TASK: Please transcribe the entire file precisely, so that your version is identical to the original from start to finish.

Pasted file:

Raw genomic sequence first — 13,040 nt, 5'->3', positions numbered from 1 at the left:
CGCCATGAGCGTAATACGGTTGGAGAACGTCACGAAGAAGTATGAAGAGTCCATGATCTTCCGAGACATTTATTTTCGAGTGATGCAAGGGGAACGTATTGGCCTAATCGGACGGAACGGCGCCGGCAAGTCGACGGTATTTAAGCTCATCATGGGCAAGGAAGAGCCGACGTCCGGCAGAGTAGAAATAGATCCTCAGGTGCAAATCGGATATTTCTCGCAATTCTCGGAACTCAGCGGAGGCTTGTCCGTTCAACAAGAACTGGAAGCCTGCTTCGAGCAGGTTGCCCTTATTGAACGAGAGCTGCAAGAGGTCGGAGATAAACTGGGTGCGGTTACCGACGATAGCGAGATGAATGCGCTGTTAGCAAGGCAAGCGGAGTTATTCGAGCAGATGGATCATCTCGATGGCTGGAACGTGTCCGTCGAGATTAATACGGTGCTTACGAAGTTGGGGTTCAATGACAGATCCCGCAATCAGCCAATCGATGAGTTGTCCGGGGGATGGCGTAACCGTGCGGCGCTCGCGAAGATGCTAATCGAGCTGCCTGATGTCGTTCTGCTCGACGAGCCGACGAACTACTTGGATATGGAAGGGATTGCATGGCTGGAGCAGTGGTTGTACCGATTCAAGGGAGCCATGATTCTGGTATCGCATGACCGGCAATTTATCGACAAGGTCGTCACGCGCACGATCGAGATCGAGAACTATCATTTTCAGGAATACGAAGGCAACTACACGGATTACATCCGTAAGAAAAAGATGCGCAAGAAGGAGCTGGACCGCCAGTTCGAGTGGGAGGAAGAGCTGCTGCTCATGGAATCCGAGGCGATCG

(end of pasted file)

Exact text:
Raw genomic sequence first — 13,040 nt, 5'->3', positions numbered from 1 at the left:
CGCCATGAGCGTAATACGGTTGGAGAACGTCACGAAGAAGTATGAAGAGTCCATGATCTTCCGAGACATTTATTTTCGAGTGATGCAAGGGGAACGTATTGGCCTAATCGGACGGAACGGCGCCGGCAAGTCGACGGTATTTAAGCTCATCATGGGCAAGGAAGAGCCGACGTCCGGCAGAGTAGAAATAGATCCTCAGGTGCAAATCGGATATTTCTCGCAATTCTCGGAACTCAGCGGAGGCTTGTCCGTTCAACAAGAACTGGAAGCCTGCTTCGAGCAGGTTGCCCTTATTGAACGAGAGCTGCAAGAGGTCGGAGATAAACTGGGTGCGGTTACCGACGATAGCGAGATGAATGCGCTGTTAGCAAGGCAAGCGGAGTTATTCGAGCAGATGGATCATCTCGATGGCTGGAACGTGTCCGTCGAGATTAATACGGTGCTTACGAAGTTGGGGTTCAATGACAGATCCCGCAATCAGCCAATCGATGAGTTGTCCGGGGGATGGCGTAACCGTGCGGCGCTCGCGAAGATGCTAATCGAGCTGCCTGATGTCGTTCTGCTCGACGAGCCGACGAACTACTTGGATATGGAAGGGATTGCATGGCTGGAGCAGTGGTTGTACCGATTCAAGGGAGCCATGATTCTGGTATCGCATGACCGGCAATTTATCGACAAGGTCGTCACGCGCACGATCGAGATCGAGAACTATCATTTTCAGGAATACGAAGGCAACTACACGGATTACATCCGTAAGAAAAAGATGCGCAAGAAGGAGCTGGACCGCCAGTTCGAGTGGGAGGAAGAGCTGCTGCTCATGGAATCCGAGGCGATCG